A wide range of rights and responsibilities constitute the relationship between employees and employers in California. The employment laws in the Golden State are some of the most complex and challenging laws in the United States as they go far beyond what other states have. The state has stringent regulations, and all employees are entitled to certain rights under federal and state laws. Essentially, it doesn’t matter what your legal status is and where you were born. Once you’re employed, you have rights.
Regardless of whether you’re an employee, employer, or future job applicant, you must understand the rights of employees so that you can recognize any signs of discrimination at work in California and know if your rights have in some way been violated.
Below we share some of the most important rights that employees have under California employment law.
A Safe Work Environment
It’s the employer’s responsibility to ensure that the work environment is safe and that no one gets sick or seriously injured. Therefore, the workplace must be free from any hazardous conditions resulting in an employee’s injury or illness. Of course, some jobs are riskier than others, and employees should only be exposed to certain dangers or hazards if it is the nature of their job. Even in such cases, California laws protect those employees from negligence and intentional wrongdoing.
To prevent any unfortunate accidents on the job, employers are obligated to ensure a safe workplace environment by identifying health and safety hazards and correcting them, having a written safety and health plan, training their employees on how to work safely, having workers’ compensation insurance and cover expenses for any medical care due to work-related injuries and illnesses.
Protection against Discrimination
Discrimination at the workplace is strictly prohibited under Californian federal and state laws. The most common types of discrimination that are forbidden in this state include:
- Race, religion, and nationality, as Title VII of the Civil Rights Act, forbids employers from discriminating based on color, race, national origin, or religion.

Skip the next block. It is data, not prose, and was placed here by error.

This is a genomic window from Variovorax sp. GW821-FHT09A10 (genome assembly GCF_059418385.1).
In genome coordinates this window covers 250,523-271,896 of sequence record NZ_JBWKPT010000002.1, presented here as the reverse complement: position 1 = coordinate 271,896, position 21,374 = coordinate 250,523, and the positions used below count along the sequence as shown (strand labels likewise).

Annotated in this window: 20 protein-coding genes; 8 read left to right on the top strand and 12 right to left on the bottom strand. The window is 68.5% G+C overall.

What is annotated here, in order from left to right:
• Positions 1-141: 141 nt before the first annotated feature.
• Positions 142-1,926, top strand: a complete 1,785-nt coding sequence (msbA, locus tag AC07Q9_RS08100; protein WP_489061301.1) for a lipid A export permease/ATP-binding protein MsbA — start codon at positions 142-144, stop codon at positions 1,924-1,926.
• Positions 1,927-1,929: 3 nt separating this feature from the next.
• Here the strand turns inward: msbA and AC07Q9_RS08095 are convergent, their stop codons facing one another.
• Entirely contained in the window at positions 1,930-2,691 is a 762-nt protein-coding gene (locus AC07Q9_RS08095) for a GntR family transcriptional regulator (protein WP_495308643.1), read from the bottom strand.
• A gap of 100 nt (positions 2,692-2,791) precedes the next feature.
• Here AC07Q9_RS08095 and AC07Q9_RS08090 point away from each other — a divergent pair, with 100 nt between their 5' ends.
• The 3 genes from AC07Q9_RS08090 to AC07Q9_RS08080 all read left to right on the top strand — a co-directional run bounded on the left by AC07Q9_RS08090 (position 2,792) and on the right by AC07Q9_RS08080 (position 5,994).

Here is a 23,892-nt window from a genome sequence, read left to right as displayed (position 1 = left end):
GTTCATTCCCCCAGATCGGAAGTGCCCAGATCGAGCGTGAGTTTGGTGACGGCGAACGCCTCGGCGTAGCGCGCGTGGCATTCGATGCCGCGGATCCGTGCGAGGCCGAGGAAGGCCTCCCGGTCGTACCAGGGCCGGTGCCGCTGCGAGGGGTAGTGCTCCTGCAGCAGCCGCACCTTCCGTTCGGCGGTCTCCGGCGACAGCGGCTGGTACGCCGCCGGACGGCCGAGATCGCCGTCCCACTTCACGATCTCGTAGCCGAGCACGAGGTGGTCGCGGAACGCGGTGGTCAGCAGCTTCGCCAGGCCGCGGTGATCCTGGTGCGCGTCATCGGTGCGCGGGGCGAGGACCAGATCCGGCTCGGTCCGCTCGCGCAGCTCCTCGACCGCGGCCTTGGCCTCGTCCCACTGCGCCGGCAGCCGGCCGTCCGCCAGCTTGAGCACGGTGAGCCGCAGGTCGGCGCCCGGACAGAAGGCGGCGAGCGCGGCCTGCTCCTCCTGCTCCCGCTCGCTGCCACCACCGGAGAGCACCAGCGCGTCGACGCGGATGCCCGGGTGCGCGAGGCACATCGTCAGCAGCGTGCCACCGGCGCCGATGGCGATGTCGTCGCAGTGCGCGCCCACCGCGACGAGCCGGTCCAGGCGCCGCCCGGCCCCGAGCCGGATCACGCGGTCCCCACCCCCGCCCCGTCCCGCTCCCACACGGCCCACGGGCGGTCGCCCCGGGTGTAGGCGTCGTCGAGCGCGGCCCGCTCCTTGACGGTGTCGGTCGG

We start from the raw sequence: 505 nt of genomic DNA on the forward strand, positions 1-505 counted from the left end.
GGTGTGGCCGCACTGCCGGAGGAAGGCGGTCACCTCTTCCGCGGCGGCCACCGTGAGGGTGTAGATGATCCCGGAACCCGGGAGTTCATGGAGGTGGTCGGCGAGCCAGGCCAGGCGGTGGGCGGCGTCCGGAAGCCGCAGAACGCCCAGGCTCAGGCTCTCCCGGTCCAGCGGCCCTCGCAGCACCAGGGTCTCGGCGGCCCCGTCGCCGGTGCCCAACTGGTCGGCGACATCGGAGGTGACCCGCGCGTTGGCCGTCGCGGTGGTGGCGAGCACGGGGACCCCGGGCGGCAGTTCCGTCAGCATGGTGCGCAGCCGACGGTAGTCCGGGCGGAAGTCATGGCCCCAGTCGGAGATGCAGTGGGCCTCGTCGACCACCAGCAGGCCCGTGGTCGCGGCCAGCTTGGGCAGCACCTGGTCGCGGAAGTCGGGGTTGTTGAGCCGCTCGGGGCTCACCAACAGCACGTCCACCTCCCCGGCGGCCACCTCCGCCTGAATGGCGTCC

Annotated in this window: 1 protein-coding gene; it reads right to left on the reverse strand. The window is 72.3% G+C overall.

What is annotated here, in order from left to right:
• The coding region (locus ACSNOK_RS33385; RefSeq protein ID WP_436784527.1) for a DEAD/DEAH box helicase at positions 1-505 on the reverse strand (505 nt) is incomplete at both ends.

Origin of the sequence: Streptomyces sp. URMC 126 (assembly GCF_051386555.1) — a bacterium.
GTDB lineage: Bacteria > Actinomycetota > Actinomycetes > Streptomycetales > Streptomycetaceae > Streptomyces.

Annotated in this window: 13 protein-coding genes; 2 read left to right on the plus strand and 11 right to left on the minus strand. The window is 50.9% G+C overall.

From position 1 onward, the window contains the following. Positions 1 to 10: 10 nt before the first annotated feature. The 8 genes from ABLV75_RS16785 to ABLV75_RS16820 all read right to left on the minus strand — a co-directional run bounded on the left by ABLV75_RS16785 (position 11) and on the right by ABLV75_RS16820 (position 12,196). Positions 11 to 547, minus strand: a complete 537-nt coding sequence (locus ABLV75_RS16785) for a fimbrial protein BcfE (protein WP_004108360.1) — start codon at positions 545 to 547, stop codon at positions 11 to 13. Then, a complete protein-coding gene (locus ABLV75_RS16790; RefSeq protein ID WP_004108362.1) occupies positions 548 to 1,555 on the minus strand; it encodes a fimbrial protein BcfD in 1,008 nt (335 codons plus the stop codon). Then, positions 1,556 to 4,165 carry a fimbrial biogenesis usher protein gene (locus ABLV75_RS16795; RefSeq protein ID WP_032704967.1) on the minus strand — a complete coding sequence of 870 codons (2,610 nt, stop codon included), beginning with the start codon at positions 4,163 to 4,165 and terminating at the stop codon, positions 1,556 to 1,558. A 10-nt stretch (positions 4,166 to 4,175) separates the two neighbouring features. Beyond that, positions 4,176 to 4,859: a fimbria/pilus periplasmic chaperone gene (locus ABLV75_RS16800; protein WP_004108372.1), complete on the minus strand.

- Sex and gender discrimination. Employees should not discriminate against qualified employees or applicants because of their sex.
- Age discrimination as the Age Discrimination in Employment Act (ADEA), bars employers from discriminating against job applicants or employees over the age of 40.
- Disability discrimination as the Americans with Disabilities Act prohibits discrimination against those who are disabled. If you’re someone with a disability, remember that your disability is a protected class, meaning that employers and coworkers can in no way exhibit biases against you because of your incapacity.
A very commonly asked question among employees is ‘Can an employer ask for proof of disability in California?’. If you’re one of those wondering, the answer is no, employers have no right to ask prospective hires about their disabilities. It’s your absolute right to decide whether or not to disclose your disability to your employer.
Right to Minimum Wage
In California, all non-exempt workers have the right to earn at least the minimum wage and exempt workers have the right to receive at least the minimum salary which is double the state’s applicable minimum hourly wage.
As of January 2022, California’s minimum wage totals $15 per hour for employers that have 26 or more employees and $14 for those with 25 or fewer employees. California’s minimum wage is steadily increasing and currently ranks the highest statewide minimum wage in the United States.
Californian employees also enjoy the right to overtime pay, and employers must pay their employees “time and a half” overtime for work done more than 8 hours in a workday or 40 hours in one workweek. Employers should never ask or pressure employees to work “off the clock”, and they must pay “double time” for work performed more than 12 hours in one workday or more than 8 hours on the seventh day of a working week.
Protection from Workplace Retaliation
Under Californian law, employers shouldn’t be engaged in workplace retaliation against employees who’ve reported violations of law, those who have opposed, complained, or participated as a witness in an investigation of workplace harassment or employment discrimination, or who’ve asked for reasonable accommodations for a disability or religious beliefs.
When a certain employee participated in a complaint process, they’re protected from retaliation under all circumstances. Certain acts on the part of an employed that are considered retaliatory may include:
- giving a poor performance review
- transferring an employee to a less desirable position, different division, or office
- abusing the employee in a physical or verbal manner
- actively spreading false rumors about the employee
If you feel like your rights have been violated on the job, you can take certain steps to protect yourself. You can first speak to the HR department and file a complaint. If you’ve been a victim of workplace retaliation and want to file a legal claim, the best advice is to contact and discuss your case confidentially with a legal professional.
If you happen to live and work in California, it’s in your best interest to stay informed about your fundamental employee rights so that you can take the right steps if they’ve been violated in any way. Always stay calm and seek help from a reputable attorney if you need legal guidance.
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